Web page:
Another option is to connect two Citation One MKII speakers together as a stereo pair and indeed, this is how I set up mine. For anyone born prior to the turn of the century, it's always so pleasurable to use something wirelessly that used to involve running metres of unsightly cables along the wall or hiding them under the carpet. Those were the days.
There's a lot of flexibility in how you use these speakers; you can stream from a source device like your phone via bluetooth, Chromecast or Airplay, or obviously you can just ask Google to play something directly from hundreds of possible services you might be subscribed to.
As I said at the top, being Harman Kardon, I had pretty high expectations so it's probably understandable that I wasn't immediately blown away by the sound produced from my pair of Harman Kardon MKII's. Again, let me qualify that by assuring you they sounded truly excellent... just not super excellent.
Yes, I absolutely love the stereo separation achieved by pairing them together - we've become so used to listening to music from a single speaker I'd almost forgotten how clever a well-mixed stereo track can be. To be sure, every string plucked on Melissa Etheridge's acoustic-based "Chrome Plated Heart" rings out warmly and clearly. It's when things get a bit more sonically crowded I find myself wanting a bit more.
While many people seem to think "OK Computer" was Radiohead's seminal album, I always go further back to "Pablo Honey" when putting a new sound system to the test. From the jangle of "Anyone Can Play Guitar" to the perfection of "Creep" and the mind-bending crescendo of "Stop Whispering," the production standards on display here are timeless. There's a lot going on, yet every instrument has it's own space. Unfortunately, on the Citation One MKII's, the experience is just a little more muddy than I'd prefer.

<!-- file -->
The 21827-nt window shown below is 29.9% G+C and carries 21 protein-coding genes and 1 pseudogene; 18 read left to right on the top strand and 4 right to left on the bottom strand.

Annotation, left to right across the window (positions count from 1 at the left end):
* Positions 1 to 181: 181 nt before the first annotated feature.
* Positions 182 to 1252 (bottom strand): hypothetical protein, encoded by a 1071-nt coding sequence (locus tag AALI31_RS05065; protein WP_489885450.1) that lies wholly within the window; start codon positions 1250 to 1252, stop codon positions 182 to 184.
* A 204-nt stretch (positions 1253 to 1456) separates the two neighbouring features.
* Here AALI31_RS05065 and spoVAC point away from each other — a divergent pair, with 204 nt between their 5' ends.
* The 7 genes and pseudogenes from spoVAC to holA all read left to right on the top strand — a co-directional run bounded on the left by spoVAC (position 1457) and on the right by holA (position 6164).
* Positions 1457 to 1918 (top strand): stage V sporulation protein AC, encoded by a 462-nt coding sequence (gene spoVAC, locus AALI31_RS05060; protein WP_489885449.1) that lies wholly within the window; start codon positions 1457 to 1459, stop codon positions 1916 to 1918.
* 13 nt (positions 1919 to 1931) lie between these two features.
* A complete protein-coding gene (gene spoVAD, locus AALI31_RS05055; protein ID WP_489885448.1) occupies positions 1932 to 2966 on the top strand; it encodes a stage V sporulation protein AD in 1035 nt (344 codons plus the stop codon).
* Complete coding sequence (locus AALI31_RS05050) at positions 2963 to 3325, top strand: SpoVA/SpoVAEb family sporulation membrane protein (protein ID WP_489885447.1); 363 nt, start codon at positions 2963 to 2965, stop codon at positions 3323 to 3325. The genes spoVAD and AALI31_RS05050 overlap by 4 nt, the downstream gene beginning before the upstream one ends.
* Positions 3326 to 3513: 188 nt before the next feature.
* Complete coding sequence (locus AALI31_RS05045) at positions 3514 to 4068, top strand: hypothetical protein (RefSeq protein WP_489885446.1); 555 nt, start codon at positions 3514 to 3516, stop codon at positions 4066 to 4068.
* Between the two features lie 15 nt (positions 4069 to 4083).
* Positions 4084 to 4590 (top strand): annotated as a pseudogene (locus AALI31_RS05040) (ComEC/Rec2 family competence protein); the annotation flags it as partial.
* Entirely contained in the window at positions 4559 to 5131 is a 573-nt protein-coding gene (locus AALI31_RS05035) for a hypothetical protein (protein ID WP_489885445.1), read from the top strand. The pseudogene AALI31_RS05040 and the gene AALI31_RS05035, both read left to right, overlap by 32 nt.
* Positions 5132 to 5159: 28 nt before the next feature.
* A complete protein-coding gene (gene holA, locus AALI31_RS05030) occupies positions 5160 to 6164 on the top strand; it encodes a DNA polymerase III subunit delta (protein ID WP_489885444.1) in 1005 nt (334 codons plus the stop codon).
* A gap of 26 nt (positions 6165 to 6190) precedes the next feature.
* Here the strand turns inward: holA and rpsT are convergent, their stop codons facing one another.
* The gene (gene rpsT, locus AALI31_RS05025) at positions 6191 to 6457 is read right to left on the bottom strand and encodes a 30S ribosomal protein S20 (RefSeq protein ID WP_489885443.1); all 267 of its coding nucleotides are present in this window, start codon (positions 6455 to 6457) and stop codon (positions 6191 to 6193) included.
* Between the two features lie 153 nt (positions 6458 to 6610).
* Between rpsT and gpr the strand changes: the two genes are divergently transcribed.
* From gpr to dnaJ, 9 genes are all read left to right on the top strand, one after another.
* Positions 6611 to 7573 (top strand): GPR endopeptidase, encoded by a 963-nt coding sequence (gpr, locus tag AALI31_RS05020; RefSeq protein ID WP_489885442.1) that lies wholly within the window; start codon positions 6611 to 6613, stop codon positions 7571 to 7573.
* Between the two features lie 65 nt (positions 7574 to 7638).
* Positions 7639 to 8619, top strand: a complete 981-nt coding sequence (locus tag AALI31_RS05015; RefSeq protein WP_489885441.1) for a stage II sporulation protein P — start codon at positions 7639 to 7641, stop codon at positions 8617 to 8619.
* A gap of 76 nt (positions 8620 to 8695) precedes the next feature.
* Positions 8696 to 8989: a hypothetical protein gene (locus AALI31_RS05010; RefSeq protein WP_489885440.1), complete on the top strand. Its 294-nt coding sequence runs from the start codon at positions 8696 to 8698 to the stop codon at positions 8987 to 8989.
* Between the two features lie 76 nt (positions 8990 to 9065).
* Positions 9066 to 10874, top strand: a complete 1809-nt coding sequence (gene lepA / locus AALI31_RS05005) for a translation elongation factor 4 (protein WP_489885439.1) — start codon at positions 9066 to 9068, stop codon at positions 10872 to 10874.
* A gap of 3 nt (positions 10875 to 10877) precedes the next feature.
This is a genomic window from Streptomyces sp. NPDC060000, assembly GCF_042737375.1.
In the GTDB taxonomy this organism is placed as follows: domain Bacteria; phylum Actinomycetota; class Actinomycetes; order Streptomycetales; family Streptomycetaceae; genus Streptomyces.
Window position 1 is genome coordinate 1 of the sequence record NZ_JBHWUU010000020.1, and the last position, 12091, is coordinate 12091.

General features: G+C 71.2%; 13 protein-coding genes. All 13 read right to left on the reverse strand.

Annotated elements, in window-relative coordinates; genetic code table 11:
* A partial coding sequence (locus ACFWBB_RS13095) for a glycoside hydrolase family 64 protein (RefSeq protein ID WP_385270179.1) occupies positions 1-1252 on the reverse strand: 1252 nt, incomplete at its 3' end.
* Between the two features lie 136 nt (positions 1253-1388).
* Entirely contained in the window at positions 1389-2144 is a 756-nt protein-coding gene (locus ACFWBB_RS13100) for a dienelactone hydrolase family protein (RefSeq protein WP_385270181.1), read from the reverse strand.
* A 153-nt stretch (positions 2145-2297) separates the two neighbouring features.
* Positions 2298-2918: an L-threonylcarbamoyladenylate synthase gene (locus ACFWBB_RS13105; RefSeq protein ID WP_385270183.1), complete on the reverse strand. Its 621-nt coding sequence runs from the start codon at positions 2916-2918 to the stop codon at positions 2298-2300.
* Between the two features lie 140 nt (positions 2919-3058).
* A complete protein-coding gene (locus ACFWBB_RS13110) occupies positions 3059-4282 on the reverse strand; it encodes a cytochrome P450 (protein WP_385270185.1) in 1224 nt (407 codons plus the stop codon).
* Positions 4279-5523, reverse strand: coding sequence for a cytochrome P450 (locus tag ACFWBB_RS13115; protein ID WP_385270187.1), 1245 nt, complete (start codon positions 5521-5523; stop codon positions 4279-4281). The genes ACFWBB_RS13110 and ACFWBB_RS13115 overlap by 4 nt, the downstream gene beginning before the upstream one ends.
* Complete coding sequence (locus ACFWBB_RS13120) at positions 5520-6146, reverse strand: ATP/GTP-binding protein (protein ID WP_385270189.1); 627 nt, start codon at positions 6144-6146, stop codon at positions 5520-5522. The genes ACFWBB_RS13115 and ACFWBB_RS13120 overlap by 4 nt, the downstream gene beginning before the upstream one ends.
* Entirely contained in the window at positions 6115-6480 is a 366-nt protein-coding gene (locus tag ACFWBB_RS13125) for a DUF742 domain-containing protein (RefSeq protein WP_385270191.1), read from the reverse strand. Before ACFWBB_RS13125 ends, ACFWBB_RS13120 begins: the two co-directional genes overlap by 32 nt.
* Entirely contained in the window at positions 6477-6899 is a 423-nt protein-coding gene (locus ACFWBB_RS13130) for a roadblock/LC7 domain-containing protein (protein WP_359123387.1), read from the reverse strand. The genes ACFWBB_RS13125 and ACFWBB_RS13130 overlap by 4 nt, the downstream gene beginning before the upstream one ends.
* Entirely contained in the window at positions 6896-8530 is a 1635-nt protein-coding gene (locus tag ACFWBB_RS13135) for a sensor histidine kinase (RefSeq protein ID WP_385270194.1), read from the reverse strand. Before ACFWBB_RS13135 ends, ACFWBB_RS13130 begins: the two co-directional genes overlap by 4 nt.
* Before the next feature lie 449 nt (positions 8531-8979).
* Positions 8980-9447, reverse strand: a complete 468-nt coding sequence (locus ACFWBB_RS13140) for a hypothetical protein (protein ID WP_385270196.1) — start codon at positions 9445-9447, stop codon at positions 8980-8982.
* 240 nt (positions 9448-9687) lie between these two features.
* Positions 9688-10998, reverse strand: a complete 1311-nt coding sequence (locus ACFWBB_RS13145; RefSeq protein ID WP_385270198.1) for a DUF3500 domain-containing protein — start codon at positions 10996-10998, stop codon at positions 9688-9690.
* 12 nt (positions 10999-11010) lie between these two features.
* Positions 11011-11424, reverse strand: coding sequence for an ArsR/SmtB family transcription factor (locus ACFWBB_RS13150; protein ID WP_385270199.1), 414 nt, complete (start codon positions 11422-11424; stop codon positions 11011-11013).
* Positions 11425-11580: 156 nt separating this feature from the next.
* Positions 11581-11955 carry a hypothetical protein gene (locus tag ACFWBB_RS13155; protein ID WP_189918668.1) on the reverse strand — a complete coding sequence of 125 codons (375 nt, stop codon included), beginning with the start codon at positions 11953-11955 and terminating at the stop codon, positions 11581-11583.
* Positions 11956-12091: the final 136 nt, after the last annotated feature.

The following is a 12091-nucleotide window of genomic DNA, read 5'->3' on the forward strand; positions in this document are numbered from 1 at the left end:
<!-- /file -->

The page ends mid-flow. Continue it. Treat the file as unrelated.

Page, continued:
There's actually decent bass response considering their size and in terms of sheer volume, the 40W output from each speaker's 20mm tweeter and 89mm woofer is plenty to fill most rooms well past the point of polite conversation. Yes, I can dance to that.
Luckily, Google Assistant has pretty good hearing, even with the volume way up she can hear your commands from an impressive distance - in fact I've bossed her around from another room entirely without having to raise my voice. Because Google Assistant works so well, I was surprised to see so many control buttons on top of the speaker. I guess some people would rather touch than talk.
This is unquestionably a premium audio device, constructed from premium materials with premium design. It's priced accordingly - on par with similar products in the three-to-four hundred-dollar bracket.
The multi-speaker, multi-room aspect of the new Citation Series is probably its greatest appeal. The One MKII seems like a great entry point - a starter if you will. I've had a sneaky peak at what else Harman Kardon has to offer in this range and I have a hunch if I get to team these first entre speakers up with a few other configurations around the house, the soundscape is going to expand in myriad ways I haven't even imagined yet.
What I've heard so far is definitely enough to make that a mouthwatering prospect indeed.